So, you’ve been making steady project on a knitting project and it’s just about time to finish things up, but what bind-off technique should you use? There are many options to choose from, and each technique is more suited to a different type of project, but there are three main categories of techniques: traditional,
So, you’ve been making steady project on a knitting project and it’s just about time to finish things up, but what bind-off technique should you use? There are many options to choose from, and each technique is more suited to a different type of project, but there are three main categories of techniques: traditional, stretchy and specialty. Regardless of which one you end up with, it’s a good idea to have more than one bind-off in your knitting arsenal. Let’s match different bind off styles to your specific kinds of knitting projects.
To begin the traditional bind-off, work two stitches onto the right-hand needle as normal. The first stitch is then passed over the second leaving a single stitch on the right-hand needle. Work another stitch as normal, increasing the number of stitches on the right-hand needle to two once again. Repeat the pass-over. This bind-off produces a strong, sturdy edge suitable for any project that needs to hold its shape. As the first and sometimes only bind-off many knitters learn, the traditional method can be worked by using a crochet hook in place of the right-hand needle.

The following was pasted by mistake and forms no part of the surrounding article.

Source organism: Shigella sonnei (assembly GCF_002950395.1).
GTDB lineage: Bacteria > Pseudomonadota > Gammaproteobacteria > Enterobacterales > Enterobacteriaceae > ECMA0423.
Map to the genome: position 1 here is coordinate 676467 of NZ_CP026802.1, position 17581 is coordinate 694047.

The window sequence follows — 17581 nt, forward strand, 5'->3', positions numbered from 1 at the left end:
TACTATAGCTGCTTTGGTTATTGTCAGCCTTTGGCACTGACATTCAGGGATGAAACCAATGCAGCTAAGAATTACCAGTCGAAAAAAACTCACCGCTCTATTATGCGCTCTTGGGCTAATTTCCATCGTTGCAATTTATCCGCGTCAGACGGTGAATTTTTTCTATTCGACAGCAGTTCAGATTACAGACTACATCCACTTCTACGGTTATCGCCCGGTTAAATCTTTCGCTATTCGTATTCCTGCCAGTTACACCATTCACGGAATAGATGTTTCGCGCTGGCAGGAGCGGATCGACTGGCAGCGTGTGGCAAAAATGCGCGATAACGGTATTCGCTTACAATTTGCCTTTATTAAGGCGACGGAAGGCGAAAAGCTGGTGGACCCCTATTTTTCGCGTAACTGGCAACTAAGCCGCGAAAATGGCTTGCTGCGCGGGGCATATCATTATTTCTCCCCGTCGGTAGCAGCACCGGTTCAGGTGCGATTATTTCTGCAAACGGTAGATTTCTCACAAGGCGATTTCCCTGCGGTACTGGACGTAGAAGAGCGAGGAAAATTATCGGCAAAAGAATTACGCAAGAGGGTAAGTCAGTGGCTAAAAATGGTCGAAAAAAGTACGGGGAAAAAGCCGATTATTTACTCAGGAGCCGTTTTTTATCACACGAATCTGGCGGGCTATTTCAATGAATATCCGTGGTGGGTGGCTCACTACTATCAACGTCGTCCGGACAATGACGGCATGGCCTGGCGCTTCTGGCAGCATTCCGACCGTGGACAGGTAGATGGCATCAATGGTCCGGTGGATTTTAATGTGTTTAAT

Although the traditional bind-off can be used to finish most knits, there are times when a more flexible bind-off is a better choice. Toe-up sock cuffs, crew-neck collars and hat brims are just a few projects which require a certain degree of stretch for proper fit; for such items, a stiff bind-off wouldn’t be practical. For these kinds of applications, try working an alternate method, such as “Jeny’s Super Stretchy Bind-Off.” This technique is similar to the traditional version, except instead of working with two regular stitches, you are making each bind-off with one added yarnover stitch and one regular stitch. The yarnovers provide a great deal of stretch to the finished edge.
There are many, many more bind-offs to choose from – each with its own unique function. One of my personal favorites is the sloped bind-off. I like to use this technique to eliminate stepped edges on armholes and sleeve caps without resorting to complex short row shaping. Another one of my favorite finishes is the beaded bind-off which adds a burst of bling to an otherwise plain edge. I also like to add texture with the picot bind off.
For every knit there is a bind off. Think about the kind of finished edge you want before choosing a method to fit your next project.
Angelia Robinson is a knit and crochet designer residing in Los Angeles whose playful yet elegant designs explore the interplay of shape, texture, and style. Do you have a knitting question for Angelia? Write us (firstname.lastname@example.org) and include “Ask a Knitter” in the subject line.